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Leica M6: The analog camera that never gets out of scene

Our new post of the series containing useful info about historical names and important discussions of this field brings today a very basic review and opinion with reference to the Leica M6, a old school camera from the iconic German camera manufacturer. This model of Leica was produced from 1984 to 2002 and is considered one of the best cameras ever released. Even in modern times it's quite trendy to see many photographers, including young ones turning their attention to analog photography. The old way of making pictures grows in photographers the impulse to return to use many classic models of camera. One of them though entices admirers as no one else does and this is the Leica M6.

It's clear that when speaking about convenience, no analog camera provides you the opportunity to shoot a gorgeous photo and simply have it rendered digitally in your pc or smartphone ready to be published on Instagram. If you're not someone willing to lose this facility then you certainly will not be so fascinated with this camera. But if you're engaged enough to accept these little disadvantages then you will love learning this. Leica M6 represents the best high tech that has ever been fit inside an analog camera. It's super small and discreet, ideal for those who intend to carry the gear along for any unexpected occasion. The brand Leica is widely recognized by photographers on account of the high quality classes used in its lenses. Besides, many heroic photographers of the past used Leica in their memorable images.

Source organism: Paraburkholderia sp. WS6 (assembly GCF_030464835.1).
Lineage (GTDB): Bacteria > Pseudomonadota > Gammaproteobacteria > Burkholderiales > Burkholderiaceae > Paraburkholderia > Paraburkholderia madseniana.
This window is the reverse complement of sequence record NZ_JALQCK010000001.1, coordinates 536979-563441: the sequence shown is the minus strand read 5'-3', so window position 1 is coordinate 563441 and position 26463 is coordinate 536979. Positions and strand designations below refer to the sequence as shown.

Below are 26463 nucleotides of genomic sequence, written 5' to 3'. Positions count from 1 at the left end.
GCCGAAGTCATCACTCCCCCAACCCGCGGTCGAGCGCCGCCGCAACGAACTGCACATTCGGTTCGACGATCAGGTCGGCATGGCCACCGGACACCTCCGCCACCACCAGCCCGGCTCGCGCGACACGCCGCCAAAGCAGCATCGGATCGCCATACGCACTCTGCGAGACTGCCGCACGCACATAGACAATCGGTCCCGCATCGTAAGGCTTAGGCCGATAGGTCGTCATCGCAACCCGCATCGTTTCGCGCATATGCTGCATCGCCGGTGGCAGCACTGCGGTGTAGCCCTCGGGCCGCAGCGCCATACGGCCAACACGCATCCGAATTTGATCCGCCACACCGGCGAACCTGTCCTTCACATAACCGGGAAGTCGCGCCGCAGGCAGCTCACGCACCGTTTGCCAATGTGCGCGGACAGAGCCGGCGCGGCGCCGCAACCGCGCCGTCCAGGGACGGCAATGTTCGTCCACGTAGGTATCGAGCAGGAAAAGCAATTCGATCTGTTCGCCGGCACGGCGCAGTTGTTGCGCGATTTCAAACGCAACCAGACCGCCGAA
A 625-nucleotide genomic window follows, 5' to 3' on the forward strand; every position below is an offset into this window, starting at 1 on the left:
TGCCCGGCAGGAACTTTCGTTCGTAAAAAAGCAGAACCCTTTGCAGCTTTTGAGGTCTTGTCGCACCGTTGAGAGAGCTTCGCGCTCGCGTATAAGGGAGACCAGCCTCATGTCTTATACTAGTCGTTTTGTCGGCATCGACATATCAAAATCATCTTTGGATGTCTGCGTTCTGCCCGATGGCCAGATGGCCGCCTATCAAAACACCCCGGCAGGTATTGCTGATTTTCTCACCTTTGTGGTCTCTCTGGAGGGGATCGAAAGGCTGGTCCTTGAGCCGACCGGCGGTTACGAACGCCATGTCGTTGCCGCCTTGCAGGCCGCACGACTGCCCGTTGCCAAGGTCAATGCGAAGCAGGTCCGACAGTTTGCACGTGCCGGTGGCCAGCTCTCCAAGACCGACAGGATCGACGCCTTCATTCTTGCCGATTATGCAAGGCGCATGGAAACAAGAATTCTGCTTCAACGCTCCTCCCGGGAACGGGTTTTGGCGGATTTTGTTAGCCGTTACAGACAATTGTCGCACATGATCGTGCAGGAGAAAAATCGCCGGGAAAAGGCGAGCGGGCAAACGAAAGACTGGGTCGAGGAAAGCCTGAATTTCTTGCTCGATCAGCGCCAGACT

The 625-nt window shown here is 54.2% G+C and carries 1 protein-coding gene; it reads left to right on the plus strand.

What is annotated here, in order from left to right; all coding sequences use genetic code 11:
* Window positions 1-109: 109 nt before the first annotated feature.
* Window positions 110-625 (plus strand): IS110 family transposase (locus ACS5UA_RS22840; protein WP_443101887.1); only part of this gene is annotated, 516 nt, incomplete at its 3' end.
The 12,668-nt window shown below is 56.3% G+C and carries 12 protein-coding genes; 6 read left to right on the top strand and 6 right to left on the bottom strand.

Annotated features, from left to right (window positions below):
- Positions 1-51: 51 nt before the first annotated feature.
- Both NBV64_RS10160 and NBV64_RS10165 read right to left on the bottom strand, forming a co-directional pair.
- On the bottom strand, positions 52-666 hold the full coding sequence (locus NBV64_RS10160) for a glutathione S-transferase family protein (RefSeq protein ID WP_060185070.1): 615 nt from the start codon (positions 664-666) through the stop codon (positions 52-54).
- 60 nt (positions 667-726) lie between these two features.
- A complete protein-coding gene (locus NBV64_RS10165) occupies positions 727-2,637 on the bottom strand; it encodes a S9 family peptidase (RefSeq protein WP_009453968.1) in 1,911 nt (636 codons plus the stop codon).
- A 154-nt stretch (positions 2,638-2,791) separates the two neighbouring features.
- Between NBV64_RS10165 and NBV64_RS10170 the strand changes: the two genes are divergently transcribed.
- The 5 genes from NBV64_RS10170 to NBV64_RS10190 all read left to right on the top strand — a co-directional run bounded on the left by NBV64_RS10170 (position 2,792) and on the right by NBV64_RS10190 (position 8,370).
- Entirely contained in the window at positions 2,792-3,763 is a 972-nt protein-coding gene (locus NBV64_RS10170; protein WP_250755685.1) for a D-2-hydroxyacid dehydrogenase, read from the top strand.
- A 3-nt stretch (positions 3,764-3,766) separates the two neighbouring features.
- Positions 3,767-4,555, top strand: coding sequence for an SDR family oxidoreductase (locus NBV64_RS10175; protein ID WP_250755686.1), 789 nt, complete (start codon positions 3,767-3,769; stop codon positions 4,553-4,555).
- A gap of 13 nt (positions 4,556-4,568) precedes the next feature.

The Leica M6 was released weighting only a bit less than 600 grams. The 138mm per 77mm rectangle shape makes it almost the same compactness of an iPhone X. All the functions of the camera are available for use without battery except for the light meter. It has a very practical way to have its film changed, the grasp of the camera makes the subtituition comfortable and quick. The M6 was the first model of Leica featuring the world's highest quality center-weighted averaging meter that we know till these days. And what adds so much to its exoticism is the classical rangefinder window that different from what we're used to see in cameras today, gives you a more expanse perspective of the scene in front of you, while keeping in the center of the view the frame lines corresponding to the shot that you're actually going to make. Further, there's the metering ring in addition to the aperture's, where you're going to regulate the distance you find yourself from your subject. Although these details might seem quite challenging, yet Leica is known for featuring the camera with all the small factors that give you absolute control over your work. The pivoting tip mechanism for film advance in Leica M6 is also considered a plus since it allows the photographer to change the film frame without losing the grip of the camera. The material used in the body of M6 is zinc, which makes the camera very resistant to drops and other kinds of accidents. The average price of a Leica M6 including the standard 35mm is nearly U$2000, according to searches I've done on eBay and other collectors stores, and this is where lies the biggest barrier for many photographers as Leica cameras hav